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Why is our network expert friend suggesting HDMI cables to tv's


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From how far away?

 

I routed HDMI to behind the TV, but only down to a unit below the TV where any connected "boxes" are located.

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It's not a *bad* idea per se, depending on the distance from any TV to the source devices.  Although you can do HDMI over CAT5/6 etc., it's often more expensive and can sometimes come with issues of compatibility.

 

In my current house, every TV has one HDMI cable that runs back to a matrix HDMI switch where various source devices are connected, a coax that provides Digital TV and Satellite connections, and two CAT5 cables, one of which provides wired Internet to the TVs and the other allowing "expansion" with various devices. These CAT5 cables route back to the same location as the matrix HDMI switch. The HDMI matrix switch allows any TV to select from two BT HDTV boxes, a Wii, and a NAS.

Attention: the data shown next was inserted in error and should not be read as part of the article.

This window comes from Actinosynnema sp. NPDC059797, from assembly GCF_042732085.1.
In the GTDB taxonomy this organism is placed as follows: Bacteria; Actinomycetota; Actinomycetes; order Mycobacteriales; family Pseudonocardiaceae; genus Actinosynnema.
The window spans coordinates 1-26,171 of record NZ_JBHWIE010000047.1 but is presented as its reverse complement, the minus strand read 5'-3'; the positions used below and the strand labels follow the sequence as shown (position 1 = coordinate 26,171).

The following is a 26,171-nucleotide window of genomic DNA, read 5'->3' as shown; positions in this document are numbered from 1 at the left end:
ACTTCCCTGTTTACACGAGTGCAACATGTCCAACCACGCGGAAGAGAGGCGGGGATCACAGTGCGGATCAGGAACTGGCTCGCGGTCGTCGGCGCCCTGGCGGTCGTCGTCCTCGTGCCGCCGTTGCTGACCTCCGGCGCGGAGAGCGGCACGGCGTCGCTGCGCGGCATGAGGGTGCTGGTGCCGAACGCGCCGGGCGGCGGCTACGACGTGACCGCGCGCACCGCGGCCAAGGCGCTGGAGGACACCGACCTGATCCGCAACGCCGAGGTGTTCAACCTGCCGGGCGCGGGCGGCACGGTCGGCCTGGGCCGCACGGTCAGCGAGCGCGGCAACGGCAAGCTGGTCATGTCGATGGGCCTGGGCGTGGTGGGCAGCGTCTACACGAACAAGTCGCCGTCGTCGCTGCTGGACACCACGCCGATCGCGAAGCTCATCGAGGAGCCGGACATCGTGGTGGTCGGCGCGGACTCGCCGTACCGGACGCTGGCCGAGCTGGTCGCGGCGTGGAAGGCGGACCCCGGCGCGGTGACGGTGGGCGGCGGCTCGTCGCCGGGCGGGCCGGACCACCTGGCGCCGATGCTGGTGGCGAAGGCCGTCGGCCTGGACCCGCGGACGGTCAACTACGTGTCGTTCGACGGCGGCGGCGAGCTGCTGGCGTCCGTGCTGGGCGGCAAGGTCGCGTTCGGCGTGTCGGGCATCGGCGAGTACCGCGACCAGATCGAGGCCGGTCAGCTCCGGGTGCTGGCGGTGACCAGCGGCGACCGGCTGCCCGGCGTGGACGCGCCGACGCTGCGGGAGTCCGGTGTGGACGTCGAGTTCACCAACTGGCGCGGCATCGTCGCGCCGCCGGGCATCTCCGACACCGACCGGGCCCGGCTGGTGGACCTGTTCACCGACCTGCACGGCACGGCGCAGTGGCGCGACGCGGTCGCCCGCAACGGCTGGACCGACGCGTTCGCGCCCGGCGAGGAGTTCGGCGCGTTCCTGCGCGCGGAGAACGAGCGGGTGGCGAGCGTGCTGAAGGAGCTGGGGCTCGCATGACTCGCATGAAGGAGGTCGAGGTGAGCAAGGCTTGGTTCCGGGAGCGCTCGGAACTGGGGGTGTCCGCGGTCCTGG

If I ever get to self-build, each TV location will have an HDMI cable (possibly two), two coax, four CAT6 cables, and some single-mode fibre for future-proofing.

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We can do clever stuff like casting or mirroring (from various devices to displays) but HDMI offers simple local reliable connection.  Looks like you’ve several sources of stuff you might want to watch in your comms area so HDMI is a really obvious choice if it’s less than 10m (you can get further but it gets a bit device dependent).